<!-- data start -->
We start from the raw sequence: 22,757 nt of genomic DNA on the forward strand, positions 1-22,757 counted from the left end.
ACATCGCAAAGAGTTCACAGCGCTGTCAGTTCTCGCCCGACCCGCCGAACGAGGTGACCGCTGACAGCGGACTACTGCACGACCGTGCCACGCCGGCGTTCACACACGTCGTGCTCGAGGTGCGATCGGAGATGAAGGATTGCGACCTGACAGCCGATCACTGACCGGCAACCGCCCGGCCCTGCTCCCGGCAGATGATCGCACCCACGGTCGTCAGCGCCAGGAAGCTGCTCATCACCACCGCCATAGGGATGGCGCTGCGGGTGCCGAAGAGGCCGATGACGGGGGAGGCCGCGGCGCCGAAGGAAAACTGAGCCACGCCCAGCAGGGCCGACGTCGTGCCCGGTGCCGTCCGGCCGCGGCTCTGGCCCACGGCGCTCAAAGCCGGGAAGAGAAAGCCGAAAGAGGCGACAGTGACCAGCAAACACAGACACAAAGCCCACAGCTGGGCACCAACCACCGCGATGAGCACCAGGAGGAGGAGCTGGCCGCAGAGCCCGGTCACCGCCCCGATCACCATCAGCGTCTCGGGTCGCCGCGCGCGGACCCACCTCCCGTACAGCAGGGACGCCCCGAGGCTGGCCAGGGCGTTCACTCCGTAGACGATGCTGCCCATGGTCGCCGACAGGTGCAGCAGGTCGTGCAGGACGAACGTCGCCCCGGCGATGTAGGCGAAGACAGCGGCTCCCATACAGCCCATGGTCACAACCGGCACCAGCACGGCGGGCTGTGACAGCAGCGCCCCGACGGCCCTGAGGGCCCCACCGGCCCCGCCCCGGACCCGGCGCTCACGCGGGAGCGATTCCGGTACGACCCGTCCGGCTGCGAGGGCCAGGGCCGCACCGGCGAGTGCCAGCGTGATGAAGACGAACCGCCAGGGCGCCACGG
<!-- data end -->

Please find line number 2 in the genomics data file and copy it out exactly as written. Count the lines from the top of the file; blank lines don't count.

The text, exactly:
ACATCGCAAAGAGTTCACAGCGCTGTCAGTTCTCGCCCGACCCGCCGAACGAGGTGACCGCTGACAGCGGACTACTGCACGACCGTGCCACGCCGGCGTTCACACACGTCGTGCTCGAGGTGCGATCGGAGATGAAGGATTGCGACCTGACAGCCGATCACTGACCGGCAACCGCCCGGCCCTGCTCCCGGCAGATGATCGCACCCACGGTCGTCAGCGCCAGGAAGCTGCTCATCACCACCGCCATAGGGATGGCGCTGCGGGTGCCGAAGAGGCCGATGACGGGGGAGGCCGCGGCGCCGAAGGAAAACTGAGCCACGCCCAGCAGGGCCGACGTCGTGCCCGGTGCCGTCCGGCCGCGGCTCTGGCCCACGGCGCTCAAAGCCGGGAAGAGAAAGCCGAAAGAGGCGACAGTGACCAGCAAACACAGACACAAAGCCCACAGCTGGGCACCAACCACCGCGATGAGCACCAGGAGGAGGAGCTGGCCGCAGAGCCCGGTCACCGCCCCGATCACCATCAGCGTCTCGGGTCGCCGCGCGCGGACCCACCTCCCGTACAGCAGGGACGCCCCGAGGCTGGCCAGGGCGTTCACTCCGTAGACGATGCTGCCCATGGTCGCCGACAGGTGCAGCAGGTCGTGCAGGACGAACGTCGCCCCGGCGATGTAGGCGAAGACAGCGGCTCCCATACAGCCCATGGTCACAACCGGCACCAGCACGGCGGGCTGTGACAGCAGCGCCCCGACGGCCCTGAGGGCCCCACCGGCCCCGCCCCGGACCCGGCGCTCACGCGGGAGCGATTCCGGTACGACCCGTCCGGCTGCGAGGGCCAGGGCCGCACCGGCGAGTGCCAGCGTGATGAAGACGAACCGCCAGGGCGCCACGG